From 2008 to 2013, cohort participants (TB close contacts) were selected based on diagnosis (9th revision of the International Classification of Diseases, clinical modification [ICD-9-CM] V01.1 or 795.5) and medical payment (co-payment exemption, as part of the National TB Program of Taiwan) according to a previous publication . The date of the visit mentioned above was set as the index date. We excluded those participants with active TB and those receiving treatment before the index date. Contacts were followed until occurrence of the outcome, which was defined as the development of active TB disease within 2 years after the index date or 31 December 2013.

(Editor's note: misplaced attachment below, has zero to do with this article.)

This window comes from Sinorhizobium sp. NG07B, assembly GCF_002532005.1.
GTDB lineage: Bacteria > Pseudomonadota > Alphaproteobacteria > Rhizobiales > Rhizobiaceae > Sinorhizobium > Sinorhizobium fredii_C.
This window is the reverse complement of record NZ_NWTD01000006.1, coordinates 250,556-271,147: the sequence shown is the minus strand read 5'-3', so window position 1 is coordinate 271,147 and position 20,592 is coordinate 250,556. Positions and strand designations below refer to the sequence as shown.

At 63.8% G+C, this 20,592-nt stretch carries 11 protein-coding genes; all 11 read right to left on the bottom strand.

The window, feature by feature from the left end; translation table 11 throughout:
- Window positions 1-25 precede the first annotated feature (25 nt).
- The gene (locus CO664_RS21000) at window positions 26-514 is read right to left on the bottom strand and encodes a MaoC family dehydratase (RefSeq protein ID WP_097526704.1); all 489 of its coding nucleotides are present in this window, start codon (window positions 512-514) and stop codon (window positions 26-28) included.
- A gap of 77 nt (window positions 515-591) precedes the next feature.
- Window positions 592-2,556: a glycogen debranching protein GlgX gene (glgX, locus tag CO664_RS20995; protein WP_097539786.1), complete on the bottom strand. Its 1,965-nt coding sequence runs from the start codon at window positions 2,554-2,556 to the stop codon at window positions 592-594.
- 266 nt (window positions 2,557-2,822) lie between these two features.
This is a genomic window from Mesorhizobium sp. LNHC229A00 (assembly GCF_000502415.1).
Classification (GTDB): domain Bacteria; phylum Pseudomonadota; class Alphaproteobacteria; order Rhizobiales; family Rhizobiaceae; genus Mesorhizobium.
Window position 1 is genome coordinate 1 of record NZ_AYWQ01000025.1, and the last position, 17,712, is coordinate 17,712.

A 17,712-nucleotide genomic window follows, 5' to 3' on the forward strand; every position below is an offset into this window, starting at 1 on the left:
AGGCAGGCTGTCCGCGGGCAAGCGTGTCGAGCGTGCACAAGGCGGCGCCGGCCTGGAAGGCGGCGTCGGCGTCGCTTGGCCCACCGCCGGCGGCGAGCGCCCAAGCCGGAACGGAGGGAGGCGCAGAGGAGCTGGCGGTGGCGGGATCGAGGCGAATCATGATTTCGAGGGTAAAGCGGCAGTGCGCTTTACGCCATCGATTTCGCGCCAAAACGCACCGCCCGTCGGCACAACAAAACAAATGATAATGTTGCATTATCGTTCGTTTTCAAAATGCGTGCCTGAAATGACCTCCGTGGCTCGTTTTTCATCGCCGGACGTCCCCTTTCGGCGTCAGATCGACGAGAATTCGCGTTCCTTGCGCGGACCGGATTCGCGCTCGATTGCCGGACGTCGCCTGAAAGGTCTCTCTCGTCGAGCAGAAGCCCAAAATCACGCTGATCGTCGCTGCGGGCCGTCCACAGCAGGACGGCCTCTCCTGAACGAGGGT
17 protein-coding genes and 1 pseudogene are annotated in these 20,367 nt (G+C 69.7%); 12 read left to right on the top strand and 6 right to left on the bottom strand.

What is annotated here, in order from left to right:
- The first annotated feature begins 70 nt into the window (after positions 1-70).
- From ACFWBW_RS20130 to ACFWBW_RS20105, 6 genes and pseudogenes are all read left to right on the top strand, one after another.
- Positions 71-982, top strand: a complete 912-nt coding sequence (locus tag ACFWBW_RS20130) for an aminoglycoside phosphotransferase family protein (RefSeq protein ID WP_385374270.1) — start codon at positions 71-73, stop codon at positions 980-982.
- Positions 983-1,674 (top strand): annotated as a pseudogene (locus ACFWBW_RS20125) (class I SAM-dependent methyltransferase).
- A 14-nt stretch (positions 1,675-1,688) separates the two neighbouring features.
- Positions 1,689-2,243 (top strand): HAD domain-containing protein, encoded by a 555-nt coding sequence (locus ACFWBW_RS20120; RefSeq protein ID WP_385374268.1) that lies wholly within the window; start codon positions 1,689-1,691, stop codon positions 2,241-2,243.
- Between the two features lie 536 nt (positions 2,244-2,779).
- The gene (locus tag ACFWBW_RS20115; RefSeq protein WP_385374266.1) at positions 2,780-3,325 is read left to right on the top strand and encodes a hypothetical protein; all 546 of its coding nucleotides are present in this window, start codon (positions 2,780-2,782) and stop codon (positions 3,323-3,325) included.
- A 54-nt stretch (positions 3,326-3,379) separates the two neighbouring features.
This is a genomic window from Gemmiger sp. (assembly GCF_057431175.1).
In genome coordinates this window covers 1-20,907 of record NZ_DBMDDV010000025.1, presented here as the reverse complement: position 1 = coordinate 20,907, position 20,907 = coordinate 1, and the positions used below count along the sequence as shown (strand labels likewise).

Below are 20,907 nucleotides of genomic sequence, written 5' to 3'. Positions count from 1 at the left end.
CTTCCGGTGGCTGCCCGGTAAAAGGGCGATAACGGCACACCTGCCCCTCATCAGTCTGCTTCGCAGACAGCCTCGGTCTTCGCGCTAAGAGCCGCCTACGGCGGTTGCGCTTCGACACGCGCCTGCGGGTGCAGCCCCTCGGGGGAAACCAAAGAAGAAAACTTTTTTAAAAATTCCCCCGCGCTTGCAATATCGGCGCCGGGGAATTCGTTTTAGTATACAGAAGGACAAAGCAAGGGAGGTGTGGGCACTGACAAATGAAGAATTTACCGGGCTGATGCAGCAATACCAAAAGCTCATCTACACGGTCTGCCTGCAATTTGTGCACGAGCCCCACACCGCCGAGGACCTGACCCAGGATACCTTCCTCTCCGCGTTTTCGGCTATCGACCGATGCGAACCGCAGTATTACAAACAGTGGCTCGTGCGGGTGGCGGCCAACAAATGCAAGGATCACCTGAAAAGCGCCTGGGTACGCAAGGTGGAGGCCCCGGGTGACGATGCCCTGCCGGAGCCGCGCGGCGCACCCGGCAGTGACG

Definition of DM
We used the methodology previously described by the previous study . The DM cohort included patients who had at least one hospital admission or at least three outpatient visits with a DM diagnostic code (ICD-9-CM code: 250) within 365 calendar days before the index date. In this study, patients were considered DM patients if they received treatment with insulin or diabetes-specific hypoglycemic agents (see Supplemental file) for ≥90 cumulative defined daily doses (DDDs)  within 365 days . The onset of DM was defined as the first date of anti-DM medication administration.
DM patients were excluded for the following reasons: 1) onset of DM within 365 days before the index date; or 2) diabetes visit claims within 270 days prior to parturition (to exclude women with gestational diabetes). Also DM patients with a diagnosis of end-stage renal disease (ESRD) or chronic kidney disease (CKD) before the index date were also excluded to avoid confounding by indication. Type 1 DM was noted according to previous publications .
Exposure of interest: use of metformin